The announcement of Osama bin Laden death has pushed the dollar higher, reversing recent weakness, and caused commodities priced in that currency including gold, silver and oil to fall.
Whether any of these hold long term remains to be seen but the historic event instantly created losers as well as winners across global markets. Oil and gold prices fell by as much as two per cent on news of bin Laden’s death and silver slumped by 10 per cent, its steepest fall since late 2008. Brent crude fell by 98 cents to $124.91 a barrel, more than $2 below last month’s 32-month high of $127.
Oil was already down before the news about Bin Laden, after NATO air strikes over the weekend killed one of Libyan leader Muammar Gaddafi’s sons and after industry sources said that Saudi Arabia raised output in April. Spot gold prices fell by more than $5 to $1,540 an ounce immediately after the reports of bin Laden’s death, having earlier touched an all-time high of $1,576. Spot silver stood at $44.64 an ounce, down 6.6 per cent and some analysts predict further falls.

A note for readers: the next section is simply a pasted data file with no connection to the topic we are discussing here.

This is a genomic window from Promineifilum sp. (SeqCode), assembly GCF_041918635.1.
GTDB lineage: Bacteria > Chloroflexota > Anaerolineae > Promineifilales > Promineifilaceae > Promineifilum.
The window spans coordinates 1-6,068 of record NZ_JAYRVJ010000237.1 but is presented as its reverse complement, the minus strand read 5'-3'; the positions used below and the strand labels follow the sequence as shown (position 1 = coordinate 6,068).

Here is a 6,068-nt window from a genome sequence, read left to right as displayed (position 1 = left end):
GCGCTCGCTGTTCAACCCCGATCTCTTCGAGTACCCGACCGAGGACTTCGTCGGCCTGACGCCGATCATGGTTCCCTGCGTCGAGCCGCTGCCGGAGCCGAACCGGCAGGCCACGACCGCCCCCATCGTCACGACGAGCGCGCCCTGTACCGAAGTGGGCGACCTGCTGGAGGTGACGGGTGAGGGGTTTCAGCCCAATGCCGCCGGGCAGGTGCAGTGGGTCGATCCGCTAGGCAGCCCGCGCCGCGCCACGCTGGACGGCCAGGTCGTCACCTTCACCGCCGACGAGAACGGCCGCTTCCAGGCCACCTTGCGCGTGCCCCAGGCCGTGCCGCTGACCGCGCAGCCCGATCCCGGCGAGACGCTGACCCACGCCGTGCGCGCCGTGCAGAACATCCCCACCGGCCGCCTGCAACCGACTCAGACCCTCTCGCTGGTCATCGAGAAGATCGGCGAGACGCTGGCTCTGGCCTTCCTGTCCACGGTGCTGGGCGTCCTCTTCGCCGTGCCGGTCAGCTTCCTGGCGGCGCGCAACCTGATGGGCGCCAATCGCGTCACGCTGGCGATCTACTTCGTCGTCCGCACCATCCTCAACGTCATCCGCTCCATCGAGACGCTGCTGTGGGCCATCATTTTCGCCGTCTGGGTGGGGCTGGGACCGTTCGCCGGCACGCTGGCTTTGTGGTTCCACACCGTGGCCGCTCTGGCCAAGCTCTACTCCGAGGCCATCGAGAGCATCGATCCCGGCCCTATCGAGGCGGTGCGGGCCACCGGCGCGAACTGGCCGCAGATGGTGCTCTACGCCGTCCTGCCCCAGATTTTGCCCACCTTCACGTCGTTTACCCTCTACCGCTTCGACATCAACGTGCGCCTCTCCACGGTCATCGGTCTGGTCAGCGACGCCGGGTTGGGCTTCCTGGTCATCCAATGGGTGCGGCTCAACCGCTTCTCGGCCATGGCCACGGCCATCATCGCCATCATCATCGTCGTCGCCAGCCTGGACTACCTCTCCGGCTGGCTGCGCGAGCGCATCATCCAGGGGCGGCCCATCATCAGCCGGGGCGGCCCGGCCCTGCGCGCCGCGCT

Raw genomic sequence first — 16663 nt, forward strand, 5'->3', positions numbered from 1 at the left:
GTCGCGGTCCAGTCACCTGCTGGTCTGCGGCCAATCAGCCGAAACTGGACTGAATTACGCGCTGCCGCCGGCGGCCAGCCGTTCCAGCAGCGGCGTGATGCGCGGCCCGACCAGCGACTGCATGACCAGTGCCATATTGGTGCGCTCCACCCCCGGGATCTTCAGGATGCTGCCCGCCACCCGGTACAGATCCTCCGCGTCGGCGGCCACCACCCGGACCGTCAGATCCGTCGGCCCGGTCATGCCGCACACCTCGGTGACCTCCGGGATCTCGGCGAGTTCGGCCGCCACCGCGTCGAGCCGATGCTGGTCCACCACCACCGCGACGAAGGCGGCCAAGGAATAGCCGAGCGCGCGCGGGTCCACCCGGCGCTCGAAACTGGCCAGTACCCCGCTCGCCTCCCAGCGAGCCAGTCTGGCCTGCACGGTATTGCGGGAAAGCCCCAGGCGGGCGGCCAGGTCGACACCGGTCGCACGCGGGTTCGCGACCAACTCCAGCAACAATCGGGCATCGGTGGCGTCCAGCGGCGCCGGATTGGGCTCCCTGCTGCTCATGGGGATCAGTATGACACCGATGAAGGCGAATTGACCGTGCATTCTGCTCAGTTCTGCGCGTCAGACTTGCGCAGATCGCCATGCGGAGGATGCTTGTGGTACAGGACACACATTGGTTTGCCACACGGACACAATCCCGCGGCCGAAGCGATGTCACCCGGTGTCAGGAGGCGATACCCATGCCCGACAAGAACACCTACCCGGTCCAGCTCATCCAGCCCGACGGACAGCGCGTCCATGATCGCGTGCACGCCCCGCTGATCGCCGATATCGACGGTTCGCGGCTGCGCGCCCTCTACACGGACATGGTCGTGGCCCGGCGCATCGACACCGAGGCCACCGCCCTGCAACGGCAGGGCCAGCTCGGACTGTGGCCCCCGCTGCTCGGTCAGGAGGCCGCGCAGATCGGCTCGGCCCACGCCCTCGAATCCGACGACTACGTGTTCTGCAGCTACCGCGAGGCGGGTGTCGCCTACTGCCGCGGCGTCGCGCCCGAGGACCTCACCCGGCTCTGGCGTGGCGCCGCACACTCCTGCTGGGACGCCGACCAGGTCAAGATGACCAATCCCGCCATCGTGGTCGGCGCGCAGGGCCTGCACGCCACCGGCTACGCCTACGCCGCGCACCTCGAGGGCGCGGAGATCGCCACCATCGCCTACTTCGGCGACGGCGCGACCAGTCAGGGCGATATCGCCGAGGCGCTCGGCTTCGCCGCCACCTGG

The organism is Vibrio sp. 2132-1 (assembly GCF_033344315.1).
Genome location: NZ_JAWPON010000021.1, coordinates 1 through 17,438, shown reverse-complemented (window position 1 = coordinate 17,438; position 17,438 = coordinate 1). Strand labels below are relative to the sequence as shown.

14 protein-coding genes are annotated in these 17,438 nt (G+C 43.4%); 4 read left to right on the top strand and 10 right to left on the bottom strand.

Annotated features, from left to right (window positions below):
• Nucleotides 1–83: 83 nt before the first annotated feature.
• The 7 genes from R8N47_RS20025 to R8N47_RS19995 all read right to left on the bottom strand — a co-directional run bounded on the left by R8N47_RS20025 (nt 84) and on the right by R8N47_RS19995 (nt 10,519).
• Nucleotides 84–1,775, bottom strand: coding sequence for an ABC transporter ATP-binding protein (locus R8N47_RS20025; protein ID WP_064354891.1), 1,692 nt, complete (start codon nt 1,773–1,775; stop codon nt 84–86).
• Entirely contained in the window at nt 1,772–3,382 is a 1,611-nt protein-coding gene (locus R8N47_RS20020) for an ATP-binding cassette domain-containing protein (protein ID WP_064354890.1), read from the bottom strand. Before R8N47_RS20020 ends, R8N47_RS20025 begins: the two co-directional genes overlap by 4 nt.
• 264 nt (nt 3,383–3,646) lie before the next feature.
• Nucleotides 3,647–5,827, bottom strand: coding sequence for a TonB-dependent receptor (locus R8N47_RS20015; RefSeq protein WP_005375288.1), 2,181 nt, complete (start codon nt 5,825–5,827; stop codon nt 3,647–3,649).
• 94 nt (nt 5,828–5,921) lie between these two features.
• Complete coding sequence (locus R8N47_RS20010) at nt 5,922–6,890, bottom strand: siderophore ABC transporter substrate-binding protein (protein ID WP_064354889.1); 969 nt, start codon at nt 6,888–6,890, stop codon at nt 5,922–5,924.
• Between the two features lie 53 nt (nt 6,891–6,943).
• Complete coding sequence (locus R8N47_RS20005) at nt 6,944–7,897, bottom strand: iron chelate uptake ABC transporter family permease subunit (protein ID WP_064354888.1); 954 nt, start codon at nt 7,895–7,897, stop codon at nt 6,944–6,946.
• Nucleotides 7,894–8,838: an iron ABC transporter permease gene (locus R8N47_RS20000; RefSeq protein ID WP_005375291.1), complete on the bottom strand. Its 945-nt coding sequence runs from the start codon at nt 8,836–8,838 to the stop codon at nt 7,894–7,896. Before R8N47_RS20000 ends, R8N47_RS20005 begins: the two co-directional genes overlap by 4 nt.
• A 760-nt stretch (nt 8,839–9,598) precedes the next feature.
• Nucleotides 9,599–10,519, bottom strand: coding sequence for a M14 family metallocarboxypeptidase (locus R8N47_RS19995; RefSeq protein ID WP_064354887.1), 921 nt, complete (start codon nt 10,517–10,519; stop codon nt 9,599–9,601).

The price changes will be reflected in valuations of unit and investment trusts when trading on London Exchange recommences today and recently popular commodity funds, which saw massive inflows last year, will be the biggest losers.
The Oil markets are likely to be the most volatile given their higher sensitivity to the tug of war between lower risk overall and the possibility of isolated disturbances in some parts of the Middle East and central Asia.
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